So, this is how it feels like to be 45 years old.
Never in a million years would I predict that I’d perform on stage again. In college, I danced with our campus Modern Dance Company; even won a scholarship to dance with the fiercely talented Murray Louis in his intensive summer workshop in SoHo after sophomore year. After graduation, medical school, Howard Hughes research fellowship with a Science publication which propelled me to add on another six years of graduate school, residency, marriage, family, and career. At no point in time did I fancy myself to deviate from the “normal” path carved out by thousands of physician scientists before me, including their fitness routine. I ran 5k, 10k half marathons, marathons. I tried several gym, hoping to shed a few post partum pounds and stay fit. I tried to eat mostly healthy, though I did develop a taste for fine wine and cheese. I got into mixed martial arts and thought I’d grow to become an old female Yoda one day: a tiny Asian fighter who speak fragmented English (I still might!).
Life apparently has other plans for me. A thump! A thumb. And there I was, nearly broken. I took a look in horror, watching my thumb dangling outward held only by the skin at the martial art school. I took a deep breath and set my own thumb. There after, I entered into an unfamiliar realm. It was dark, insufferably sad, needing courage and perseverance in every turn, especially when the pain was severe. I became a child for my 9 year-old daughter to care for. My sweet child washed my hair, bathed me, tied my shoe laces. My saintly husband took up almost all of the house chores and child transportation. We subscribed to meal and grocery delivery service. I became Uber’s daily customer so that I could keep going to work.
Orthopedic hand surgery, occupational therapy, acupuncture, daily at-home therapy. It took six months, and I finally felt stronger. I sat there in silent tears the first time my thumb was able to wrap around the steering wheel (triumph! freedom from Uber!). This thumb rotation quickly advanced to being able to work the wine cork screw (another triumph!). The first time my hand could feel temperature, and touch, I cried out loud this time, and just kept the warm water running over my hand. All these milestones felt major to me, and are now forever etched in my mind.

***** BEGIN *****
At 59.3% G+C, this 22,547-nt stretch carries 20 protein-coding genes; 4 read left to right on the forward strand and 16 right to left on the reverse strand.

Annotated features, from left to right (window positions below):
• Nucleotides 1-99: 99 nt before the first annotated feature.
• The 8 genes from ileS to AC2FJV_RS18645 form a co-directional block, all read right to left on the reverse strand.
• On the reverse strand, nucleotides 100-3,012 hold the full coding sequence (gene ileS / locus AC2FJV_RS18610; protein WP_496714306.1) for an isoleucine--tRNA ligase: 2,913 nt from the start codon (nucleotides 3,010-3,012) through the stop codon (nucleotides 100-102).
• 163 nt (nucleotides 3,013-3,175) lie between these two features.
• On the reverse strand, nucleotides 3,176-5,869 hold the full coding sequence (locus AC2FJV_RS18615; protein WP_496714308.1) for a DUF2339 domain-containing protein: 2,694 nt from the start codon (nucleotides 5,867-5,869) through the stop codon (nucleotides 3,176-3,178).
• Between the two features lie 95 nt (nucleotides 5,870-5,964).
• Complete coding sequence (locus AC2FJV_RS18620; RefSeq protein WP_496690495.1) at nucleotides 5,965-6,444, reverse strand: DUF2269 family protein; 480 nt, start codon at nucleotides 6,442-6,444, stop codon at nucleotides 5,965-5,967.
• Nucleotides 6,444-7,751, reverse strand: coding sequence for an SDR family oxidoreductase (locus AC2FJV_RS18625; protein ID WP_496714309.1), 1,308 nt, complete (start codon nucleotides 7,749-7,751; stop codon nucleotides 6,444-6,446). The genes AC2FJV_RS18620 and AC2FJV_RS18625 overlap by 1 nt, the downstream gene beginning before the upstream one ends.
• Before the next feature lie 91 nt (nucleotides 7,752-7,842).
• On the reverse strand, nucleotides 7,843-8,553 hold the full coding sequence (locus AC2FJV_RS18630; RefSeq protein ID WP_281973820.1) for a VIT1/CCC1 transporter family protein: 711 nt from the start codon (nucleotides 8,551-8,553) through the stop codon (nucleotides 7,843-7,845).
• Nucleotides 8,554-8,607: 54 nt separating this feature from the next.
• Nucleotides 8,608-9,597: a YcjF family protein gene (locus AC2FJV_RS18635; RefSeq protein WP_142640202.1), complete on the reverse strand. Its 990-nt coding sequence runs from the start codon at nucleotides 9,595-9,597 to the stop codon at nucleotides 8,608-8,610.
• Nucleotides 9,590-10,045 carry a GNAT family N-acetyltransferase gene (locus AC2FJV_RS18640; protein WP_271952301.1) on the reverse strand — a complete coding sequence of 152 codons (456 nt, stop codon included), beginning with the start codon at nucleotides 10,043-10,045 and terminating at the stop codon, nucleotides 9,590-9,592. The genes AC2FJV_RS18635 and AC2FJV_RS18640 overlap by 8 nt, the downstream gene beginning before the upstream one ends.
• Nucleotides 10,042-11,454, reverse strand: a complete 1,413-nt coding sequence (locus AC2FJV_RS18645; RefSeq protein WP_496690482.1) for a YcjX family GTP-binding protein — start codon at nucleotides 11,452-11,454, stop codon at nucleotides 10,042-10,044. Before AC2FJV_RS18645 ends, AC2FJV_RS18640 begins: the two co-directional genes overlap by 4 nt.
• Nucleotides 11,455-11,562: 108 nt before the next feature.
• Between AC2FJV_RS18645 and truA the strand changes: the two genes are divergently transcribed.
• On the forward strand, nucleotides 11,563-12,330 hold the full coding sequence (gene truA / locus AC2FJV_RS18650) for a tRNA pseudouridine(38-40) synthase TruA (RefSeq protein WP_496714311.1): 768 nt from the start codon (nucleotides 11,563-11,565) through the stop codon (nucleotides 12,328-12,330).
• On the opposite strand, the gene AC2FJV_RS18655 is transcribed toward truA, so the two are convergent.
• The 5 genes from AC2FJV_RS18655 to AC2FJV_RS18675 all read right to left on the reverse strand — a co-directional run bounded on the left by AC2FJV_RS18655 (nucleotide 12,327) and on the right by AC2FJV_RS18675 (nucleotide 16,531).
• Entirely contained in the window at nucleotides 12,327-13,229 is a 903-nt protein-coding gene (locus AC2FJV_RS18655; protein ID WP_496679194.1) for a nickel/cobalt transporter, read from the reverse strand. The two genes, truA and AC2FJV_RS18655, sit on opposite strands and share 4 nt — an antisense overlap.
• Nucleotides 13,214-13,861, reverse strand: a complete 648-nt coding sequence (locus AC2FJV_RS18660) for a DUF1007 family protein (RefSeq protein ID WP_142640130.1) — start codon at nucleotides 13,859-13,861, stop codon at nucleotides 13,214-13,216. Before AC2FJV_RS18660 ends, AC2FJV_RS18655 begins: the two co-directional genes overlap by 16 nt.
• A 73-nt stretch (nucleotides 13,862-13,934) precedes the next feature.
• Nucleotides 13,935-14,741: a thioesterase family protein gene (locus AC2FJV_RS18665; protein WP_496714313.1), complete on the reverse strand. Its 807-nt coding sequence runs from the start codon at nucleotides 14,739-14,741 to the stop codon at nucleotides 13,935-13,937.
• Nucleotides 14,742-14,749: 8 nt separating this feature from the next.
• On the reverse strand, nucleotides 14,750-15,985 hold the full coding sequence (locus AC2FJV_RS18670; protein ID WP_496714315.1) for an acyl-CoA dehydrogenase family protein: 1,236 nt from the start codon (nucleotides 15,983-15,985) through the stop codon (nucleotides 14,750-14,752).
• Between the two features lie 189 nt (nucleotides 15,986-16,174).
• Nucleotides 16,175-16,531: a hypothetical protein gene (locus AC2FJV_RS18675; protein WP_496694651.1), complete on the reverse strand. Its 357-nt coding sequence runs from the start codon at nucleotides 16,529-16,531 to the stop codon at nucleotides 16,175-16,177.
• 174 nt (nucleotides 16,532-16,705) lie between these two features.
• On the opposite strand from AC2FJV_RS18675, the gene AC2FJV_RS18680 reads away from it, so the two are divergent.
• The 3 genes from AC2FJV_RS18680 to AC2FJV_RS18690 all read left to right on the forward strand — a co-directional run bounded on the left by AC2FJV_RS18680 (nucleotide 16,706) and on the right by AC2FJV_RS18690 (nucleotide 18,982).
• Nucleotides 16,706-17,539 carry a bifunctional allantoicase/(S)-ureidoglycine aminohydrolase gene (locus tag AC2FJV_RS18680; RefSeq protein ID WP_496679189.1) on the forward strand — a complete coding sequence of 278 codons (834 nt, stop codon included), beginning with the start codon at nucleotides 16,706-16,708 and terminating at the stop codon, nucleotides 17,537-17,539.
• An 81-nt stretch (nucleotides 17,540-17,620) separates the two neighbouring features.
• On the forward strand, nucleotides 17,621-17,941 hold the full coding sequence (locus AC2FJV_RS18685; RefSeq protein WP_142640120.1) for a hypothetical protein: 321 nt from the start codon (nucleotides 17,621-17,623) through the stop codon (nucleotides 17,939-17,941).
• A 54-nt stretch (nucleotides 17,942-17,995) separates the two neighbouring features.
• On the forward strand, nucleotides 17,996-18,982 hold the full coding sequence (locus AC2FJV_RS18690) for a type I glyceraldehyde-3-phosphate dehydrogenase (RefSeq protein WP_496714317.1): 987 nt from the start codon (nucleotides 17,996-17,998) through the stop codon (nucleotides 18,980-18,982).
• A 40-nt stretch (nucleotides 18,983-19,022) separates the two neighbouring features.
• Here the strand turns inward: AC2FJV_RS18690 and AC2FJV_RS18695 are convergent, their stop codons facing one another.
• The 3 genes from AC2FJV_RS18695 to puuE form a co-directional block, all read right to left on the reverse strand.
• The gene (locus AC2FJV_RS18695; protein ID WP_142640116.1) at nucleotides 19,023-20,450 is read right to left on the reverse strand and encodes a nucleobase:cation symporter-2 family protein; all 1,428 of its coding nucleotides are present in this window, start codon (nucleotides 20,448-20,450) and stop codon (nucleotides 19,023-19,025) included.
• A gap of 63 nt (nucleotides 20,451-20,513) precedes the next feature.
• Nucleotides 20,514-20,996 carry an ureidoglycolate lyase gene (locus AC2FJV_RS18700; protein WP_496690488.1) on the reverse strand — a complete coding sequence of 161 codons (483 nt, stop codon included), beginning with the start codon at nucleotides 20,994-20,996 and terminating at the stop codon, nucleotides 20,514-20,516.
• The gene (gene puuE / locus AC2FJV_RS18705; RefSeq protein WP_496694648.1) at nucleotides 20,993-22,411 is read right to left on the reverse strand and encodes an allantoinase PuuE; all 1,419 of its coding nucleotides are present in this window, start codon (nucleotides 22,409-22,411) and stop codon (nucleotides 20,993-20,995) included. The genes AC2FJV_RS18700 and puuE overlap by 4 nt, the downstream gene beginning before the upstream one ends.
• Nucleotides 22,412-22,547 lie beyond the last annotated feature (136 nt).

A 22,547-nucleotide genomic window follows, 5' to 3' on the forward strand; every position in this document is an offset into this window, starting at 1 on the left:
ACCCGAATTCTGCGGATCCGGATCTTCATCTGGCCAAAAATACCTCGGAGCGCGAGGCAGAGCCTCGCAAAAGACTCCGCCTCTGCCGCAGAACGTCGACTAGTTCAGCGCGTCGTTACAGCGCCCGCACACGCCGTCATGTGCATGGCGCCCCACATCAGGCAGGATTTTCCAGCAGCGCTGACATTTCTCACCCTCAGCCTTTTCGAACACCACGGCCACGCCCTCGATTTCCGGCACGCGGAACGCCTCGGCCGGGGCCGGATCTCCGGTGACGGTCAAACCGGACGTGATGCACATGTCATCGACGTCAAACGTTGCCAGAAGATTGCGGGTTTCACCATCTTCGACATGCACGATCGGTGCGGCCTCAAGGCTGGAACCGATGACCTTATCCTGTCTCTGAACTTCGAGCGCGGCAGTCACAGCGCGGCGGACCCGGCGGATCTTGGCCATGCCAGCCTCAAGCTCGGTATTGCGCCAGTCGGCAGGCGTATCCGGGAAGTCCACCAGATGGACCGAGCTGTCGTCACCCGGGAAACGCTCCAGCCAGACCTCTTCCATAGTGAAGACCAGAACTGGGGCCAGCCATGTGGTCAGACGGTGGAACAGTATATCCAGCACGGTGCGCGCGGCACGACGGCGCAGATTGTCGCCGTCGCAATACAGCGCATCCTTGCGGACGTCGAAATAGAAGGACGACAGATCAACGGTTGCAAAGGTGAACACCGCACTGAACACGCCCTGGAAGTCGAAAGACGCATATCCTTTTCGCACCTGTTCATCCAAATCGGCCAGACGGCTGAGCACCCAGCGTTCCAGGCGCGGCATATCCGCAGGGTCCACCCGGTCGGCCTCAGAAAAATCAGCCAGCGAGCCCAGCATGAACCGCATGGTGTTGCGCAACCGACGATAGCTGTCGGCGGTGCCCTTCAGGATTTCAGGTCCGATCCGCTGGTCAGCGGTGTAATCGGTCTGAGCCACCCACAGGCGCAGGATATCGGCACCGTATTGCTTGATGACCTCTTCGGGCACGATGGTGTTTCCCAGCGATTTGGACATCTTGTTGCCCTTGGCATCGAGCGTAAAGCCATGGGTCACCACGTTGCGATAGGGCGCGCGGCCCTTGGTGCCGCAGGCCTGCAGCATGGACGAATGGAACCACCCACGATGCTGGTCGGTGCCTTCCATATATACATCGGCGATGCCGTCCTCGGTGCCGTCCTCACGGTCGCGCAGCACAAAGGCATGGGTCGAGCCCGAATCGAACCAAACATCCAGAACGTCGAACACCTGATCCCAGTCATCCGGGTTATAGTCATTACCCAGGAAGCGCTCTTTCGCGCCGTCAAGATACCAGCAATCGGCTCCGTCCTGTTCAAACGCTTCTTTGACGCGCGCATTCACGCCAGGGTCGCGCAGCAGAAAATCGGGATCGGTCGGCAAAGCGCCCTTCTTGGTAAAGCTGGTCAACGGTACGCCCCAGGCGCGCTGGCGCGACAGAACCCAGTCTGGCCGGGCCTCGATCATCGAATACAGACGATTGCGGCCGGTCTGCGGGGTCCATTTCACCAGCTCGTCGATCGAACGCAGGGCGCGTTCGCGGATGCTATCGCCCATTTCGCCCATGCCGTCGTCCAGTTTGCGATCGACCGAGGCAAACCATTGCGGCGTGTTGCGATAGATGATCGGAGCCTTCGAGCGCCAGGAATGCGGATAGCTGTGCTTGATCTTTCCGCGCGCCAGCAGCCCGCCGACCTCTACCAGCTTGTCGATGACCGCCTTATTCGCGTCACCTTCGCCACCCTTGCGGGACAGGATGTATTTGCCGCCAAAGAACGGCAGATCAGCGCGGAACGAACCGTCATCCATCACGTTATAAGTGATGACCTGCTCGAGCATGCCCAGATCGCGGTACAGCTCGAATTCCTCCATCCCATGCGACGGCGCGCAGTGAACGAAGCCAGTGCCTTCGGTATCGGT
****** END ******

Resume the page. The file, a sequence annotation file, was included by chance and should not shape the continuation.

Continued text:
But what to do about exercise? Going from working out five days a week to none was a dramatic blow to a physically active person. We talked about partially returning to martial art where I don’t punch, don’t fall, don’t do partner work. Yeah, what kind of martial art could that be I have no idea. MK said to me, “What makes you happy? You always seem happy when you get a chance to take a dance class.” I was euphoric, actually, whenever I got to dance. I started with Hip Hop and later added Dancehall. I joined a Dancehall team with the goal of stage performance, and met several incredible ladies. We rehearsed in excruciating detail-oriented repetitions (again! again!), committing our muscles to remember and respond to music.
When we walked onto the darkened stage, knelt down, with our heads bent, there was a collective intake of our breaths. It was quick, and we held it there. I felt suspended in time. All those years ago, dancing with Murray Louis, with his drumming and his cat, now coming to a full circle.
Stage light on. This is 45.